Surprisingly, we are all feeling quite fresh after checking into our hotel and decide to go out for a quick bite to eat and a walk down the promenade in Kuching (meaning Cat in Malay), before turning in for an early night.

The following morning, after breakfast, we wandered the city’s historic area and riverfront quarter, admiring the interesting architecture that’s a blend of old and new, eastern and colonial and generally enjoying the laid-back atmosphere of the city.
We passed a Mosque, then a Taoist temple and a Sikh temple. We went into the Chinese History Museum, which portrays the rich and fascinating history of Sarawak's diverse Chinese groups.
Like much of Malaysia, Kuching has a strong Chinese presence.

Across from the waterfront, the Sarawak State Legislative building looms large, visible from nearly anywhere in the city.


The streets of the old town are lined on either side with long, colourful arcades that enclose the sidewalks Selling nearly anything you could want, and this being Malaysia, most have a strong emphasis on food, which we love.

Shady and cool, these arcades give shelter to those wishing to escape the relentless midday sun.


Olivia takes 'time out' on her own in any Church, Temple or Mosque we go in.

After a visit to the Taoist temple, we enjoy a delicious Sarawak Laksa, Chicken satay and a noodle soup in the Chinese food court next door, washed down with an ice cold Chrysanthemum tea.


Following with our tradition of cutting Olivia's hair in quirky places, whilst on holiday, Olivia chose this little salon up some very narrow stairs. They turned out to be very good and extremely cheap.


Olivia off to find out where this taxi boat goes and to see if it will take us across the river to the little village on the other side. We climb onto the boat and travel across the river for just 0.50 RM each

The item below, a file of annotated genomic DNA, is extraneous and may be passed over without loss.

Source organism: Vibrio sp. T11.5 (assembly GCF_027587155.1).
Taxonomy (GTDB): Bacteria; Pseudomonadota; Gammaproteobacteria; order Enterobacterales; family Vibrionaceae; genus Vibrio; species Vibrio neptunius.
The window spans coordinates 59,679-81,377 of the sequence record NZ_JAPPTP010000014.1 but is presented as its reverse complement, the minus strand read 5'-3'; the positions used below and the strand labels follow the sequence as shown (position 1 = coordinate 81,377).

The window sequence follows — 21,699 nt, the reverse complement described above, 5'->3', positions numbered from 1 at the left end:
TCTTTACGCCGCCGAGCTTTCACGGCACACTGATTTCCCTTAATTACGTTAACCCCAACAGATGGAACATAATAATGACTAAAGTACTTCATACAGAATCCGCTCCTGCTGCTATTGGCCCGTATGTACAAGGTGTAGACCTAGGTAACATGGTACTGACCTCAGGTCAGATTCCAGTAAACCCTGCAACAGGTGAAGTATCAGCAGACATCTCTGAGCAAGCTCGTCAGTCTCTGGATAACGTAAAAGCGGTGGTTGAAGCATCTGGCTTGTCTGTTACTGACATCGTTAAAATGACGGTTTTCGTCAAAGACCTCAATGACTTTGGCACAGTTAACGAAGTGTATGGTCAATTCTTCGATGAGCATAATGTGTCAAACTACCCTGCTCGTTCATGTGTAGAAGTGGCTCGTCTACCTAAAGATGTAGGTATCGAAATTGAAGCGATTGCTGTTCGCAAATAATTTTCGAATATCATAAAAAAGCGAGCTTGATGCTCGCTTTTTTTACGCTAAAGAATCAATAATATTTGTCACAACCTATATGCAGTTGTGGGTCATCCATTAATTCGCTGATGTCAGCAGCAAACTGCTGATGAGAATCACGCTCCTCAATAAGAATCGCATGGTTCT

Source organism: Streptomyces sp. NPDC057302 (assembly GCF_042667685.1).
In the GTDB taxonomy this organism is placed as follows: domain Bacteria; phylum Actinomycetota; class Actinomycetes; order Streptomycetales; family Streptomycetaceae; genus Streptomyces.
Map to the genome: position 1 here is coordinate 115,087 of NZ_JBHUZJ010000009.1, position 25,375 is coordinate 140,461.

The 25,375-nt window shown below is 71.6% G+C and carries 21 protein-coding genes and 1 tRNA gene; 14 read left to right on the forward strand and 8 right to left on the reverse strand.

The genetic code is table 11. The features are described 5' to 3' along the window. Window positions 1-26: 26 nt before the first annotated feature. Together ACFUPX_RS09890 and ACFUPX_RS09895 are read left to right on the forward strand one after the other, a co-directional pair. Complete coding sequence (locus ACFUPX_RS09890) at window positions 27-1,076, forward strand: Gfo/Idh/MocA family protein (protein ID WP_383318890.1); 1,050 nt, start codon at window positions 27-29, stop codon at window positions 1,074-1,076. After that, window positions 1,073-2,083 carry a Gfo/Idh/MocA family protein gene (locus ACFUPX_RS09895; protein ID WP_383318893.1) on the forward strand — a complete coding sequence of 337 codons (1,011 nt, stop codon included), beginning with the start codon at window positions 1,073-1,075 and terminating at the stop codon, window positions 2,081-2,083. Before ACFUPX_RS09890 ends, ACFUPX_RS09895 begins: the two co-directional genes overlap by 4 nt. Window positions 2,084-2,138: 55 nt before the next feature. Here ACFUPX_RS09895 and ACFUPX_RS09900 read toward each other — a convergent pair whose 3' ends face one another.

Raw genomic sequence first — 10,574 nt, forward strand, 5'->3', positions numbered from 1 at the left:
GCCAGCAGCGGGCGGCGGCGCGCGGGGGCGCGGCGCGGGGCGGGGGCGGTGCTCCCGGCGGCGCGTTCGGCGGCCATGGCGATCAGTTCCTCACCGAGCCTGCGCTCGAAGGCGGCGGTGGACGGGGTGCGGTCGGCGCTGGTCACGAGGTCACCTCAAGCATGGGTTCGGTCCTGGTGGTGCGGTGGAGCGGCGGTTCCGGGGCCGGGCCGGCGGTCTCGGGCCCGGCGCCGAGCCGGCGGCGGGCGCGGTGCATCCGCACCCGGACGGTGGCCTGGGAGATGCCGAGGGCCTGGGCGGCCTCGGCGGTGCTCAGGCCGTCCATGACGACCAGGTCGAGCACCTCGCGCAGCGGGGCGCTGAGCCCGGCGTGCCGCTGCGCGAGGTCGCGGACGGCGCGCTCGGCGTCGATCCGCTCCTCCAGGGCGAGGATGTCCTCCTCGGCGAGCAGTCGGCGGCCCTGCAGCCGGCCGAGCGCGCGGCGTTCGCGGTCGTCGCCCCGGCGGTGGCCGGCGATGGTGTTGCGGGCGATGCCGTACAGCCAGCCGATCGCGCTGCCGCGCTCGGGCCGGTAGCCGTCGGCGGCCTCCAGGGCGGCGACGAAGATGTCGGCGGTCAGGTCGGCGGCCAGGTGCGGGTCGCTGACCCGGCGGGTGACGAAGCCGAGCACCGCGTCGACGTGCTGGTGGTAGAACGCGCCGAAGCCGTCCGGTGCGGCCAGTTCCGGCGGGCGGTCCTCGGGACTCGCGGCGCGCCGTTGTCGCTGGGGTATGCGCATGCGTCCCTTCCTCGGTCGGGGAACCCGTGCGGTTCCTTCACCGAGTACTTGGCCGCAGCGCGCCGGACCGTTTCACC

Rickety wooden Malay houses stand alongside rajah-era mansions. Contrast is everywhere.


We walked through the little village, with children playing with their homemade kites and football in bare feet on an old concrete pitch, all shouting out "hello" as we walked past. One of the little boys making a heart shape with his hands, shouted out "I love you" to Olivia.


For the evening we went to find the famous TopSpot Food court - known for it's great seafood. So fresh that I even watched one of the Crabs escaping! The place was full, and as far as we could see, we were the only Europeans there.
We chose our two crabs, which you weigh along with anything else you select for your dinner, agreeing a price per kilo before you accept. Then you choose how you want your food done and in what sauce. We chose for our crabs in a chill butter sauce, hoping to get what we had chosen a few years ago in Selangor, Nr Kuala Lumpur, and has stayed in our minds ever since. What we got though was the strangest food combination ever, the crab had a very sweet sugary butter dough. It was quite nice, but more like a desert, rather than what you would expect when ordering seafood. All in all a wonderful meal.


Posted by Olivia-travels2 10:15 Archived in Malaysia Tagged borneo kuching sarawak Comments (0)